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Neema Iyer on Afrofeminist Approaches to AI Governance and Policy

In this episode, we chat to Neema Iyer, a technologist, artist and founder of Pollicy, a civic technology organisation based in Kampala, Uganda. We discuss feminism and building AI for the worlds fastest growing population, what feminism means in African contexts, and the challenges of working with different governments and regional bodies like the African Union.


Neema Iyer is a technologist, based between Frankfurt, Germany and Kampala, Uganda. She works at the intersection of data, design and technology. Through feminist research, she tackles subjects such as digital inclusion, digital rights and civic technology. She runs a podcast called Terms and Conditions, together with Berhan Taye.


Reading List:


Pollicy, 'Amplified Abuse' https://pollicy.org/projects/amplified-abuse/


Iyer, N. and Achieng, G., 'Afrofeminist Data Futures Report' https://pollicy.org/resource/afro-feminist-data-futures-report/


Borokini, F. and Saturday, B. 'Exploring the Future of Data Governance in Africa', https://pollicy.org/resource/exploring-the-future-of-data-governance-in-africa/


Borokini, F., Nabulega, S. and Achieng, G., 'Engendering Artificial Intelligence', https://pollicy.org/resource/engendering-artificial-intelligence/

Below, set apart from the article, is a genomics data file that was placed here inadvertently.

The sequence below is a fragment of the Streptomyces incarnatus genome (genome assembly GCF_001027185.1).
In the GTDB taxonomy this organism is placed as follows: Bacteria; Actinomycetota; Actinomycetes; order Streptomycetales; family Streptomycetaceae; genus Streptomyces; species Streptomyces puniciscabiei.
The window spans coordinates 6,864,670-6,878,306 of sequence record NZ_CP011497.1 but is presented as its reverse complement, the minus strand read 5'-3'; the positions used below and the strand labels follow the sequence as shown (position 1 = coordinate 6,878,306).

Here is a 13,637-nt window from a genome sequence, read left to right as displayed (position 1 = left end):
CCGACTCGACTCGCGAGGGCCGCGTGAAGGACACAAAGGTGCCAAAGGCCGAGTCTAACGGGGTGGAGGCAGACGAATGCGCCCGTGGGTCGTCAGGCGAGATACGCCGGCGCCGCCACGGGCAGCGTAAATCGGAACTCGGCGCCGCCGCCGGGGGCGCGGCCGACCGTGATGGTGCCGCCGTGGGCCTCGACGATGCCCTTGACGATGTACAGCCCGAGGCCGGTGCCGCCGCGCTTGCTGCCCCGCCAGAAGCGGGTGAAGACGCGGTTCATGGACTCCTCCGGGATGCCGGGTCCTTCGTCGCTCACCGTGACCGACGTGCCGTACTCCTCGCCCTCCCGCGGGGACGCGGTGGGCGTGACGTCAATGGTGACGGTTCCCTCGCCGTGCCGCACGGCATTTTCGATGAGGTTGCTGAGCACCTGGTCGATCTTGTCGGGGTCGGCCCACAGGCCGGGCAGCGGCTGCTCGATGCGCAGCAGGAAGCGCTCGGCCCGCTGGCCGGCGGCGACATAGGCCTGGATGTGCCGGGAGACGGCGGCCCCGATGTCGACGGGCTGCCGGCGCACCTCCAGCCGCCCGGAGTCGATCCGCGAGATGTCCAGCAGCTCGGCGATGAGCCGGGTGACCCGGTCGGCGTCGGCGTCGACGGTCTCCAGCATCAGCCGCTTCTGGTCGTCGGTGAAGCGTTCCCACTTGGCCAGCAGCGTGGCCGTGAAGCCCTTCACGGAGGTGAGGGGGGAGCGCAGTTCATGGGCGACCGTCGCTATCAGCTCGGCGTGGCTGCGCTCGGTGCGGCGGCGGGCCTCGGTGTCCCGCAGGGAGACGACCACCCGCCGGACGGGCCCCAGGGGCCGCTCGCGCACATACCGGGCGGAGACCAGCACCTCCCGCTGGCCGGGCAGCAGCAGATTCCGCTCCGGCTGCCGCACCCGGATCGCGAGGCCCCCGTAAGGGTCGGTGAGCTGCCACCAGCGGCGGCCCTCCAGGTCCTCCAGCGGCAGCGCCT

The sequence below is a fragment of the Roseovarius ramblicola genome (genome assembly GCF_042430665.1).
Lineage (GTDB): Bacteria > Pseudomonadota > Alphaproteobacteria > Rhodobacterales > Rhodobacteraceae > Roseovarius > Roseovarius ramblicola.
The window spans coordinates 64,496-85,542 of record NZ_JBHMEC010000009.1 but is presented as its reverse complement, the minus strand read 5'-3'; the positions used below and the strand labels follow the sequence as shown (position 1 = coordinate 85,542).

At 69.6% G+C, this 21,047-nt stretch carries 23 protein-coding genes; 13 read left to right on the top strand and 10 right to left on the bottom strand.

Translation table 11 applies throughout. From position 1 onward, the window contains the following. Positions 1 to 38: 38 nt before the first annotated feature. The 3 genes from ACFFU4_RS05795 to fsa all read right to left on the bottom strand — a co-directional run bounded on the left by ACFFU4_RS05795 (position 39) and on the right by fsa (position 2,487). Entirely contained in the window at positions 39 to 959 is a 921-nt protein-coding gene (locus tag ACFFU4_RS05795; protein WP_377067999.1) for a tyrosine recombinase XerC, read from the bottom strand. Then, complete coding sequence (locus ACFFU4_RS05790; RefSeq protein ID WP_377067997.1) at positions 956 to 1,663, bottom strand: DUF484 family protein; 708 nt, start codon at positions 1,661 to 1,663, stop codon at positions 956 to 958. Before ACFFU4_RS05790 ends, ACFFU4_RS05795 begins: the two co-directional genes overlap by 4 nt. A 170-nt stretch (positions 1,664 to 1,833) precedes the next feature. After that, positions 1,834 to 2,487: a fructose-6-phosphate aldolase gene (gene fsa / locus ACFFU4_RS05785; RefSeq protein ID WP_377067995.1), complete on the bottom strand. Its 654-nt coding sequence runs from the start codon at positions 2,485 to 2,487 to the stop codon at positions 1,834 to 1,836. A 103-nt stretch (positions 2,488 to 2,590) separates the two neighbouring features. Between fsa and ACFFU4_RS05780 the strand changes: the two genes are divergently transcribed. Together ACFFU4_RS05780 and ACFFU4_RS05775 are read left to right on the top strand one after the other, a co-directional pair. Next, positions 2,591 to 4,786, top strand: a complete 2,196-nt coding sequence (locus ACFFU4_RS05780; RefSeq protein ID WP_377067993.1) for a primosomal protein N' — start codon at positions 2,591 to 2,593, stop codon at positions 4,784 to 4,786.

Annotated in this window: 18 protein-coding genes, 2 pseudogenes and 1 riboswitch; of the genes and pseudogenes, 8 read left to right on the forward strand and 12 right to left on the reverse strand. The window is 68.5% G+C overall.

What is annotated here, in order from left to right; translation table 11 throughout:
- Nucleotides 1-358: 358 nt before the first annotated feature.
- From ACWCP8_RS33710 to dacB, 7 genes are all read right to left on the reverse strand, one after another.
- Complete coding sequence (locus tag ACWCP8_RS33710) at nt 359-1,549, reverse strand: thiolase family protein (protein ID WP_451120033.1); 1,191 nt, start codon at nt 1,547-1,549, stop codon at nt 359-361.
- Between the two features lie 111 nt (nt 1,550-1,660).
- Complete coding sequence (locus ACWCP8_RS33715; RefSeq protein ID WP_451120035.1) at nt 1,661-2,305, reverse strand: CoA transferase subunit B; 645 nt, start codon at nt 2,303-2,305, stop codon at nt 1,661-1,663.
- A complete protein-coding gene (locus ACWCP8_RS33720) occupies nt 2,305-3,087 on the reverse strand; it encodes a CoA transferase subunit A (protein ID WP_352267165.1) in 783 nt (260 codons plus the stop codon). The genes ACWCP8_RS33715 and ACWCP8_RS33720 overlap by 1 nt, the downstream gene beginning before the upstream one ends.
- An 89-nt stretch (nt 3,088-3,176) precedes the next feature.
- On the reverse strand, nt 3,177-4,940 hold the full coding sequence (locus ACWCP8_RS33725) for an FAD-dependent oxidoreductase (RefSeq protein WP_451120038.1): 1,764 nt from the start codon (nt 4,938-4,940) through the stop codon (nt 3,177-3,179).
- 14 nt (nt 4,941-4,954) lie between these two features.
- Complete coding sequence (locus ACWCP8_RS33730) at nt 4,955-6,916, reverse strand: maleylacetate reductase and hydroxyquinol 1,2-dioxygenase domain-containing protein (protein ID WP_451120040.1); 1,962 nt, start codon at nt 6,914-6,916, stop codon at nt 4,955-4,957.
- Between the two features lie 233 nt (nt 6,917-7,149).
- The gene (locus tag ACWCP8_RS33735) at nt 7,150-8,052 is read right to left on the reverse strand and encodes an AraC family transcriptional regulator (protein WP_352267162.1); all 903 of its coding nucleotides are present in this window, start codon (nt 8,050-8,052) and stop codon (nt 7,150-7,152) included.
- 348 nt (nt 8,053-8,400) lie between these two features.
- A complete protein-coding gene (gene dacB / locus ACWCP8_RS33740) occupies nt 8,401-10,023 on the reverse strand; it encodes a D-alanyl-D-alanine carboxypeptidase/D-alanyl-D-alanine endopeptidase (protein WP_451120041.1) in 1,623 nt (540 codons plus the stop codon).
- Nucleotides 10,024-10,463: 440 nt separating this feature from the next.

KERRY MACKERETH:

Hi! We're Eleanor and Kerry. We're the hosts of The Good Robot podcast, and join us as we ask the experts: what is good technology? Is it even possible? And what does feminism have to bring to this conversation? If you wanna learn more about today's topic, head over to our website, where we've got a full transcript of the episode and a specially curated reading list with work by, or picked by, our experts. But until then, sit back, relax, and enjoy the episode.


ELEANOR DRAGE:

Today we’re talking to Neema Iyer, a technologist, artist and founder of Pollicy, a civic technology organisation based in Kampala, Uganda. We discuss feminism and building AI for the worlds fastest growing population, what feminism means in African contexts, and the challenges of working with different governments and regional bodies like the African Union. I hope you enjoy the show.


KERRY MACKERETH:

Thank you so much for being with us. So could you tell us a bit about what you do, and what brings you to the topic of feminism, gender and technology?


NEEMA IYER:

Sure. So as you know, my name is Neema Iyer, and I'm a technologist and an artist. I am the founder of Pollicy. That's Pollicy with two L's, which is a civic technology organisation based in Kampala, Uganda, and we work at the intersection of data design and technology, we're very interested in things like feminist internet, looking at the intersection of gender and technology, looking at how data is used or not used, looking at digital rights, data governance, really anything along the whole spectrum of data use, you know, from, you know, conceptualising how you collect the data, collecting it, how it's used, how it's governed, and eventually how it's used in innovation in digital spaces to shape our lives.


ELEANOR DRAGE:

Fantastic. Thank you. So we'd love to know what your and what Pollicy’s take is on our million dollar question, or really our billion dollar question, which is what is good technology? Is it even possible? And if it is, how do we work towards it?


NEEMA IYER: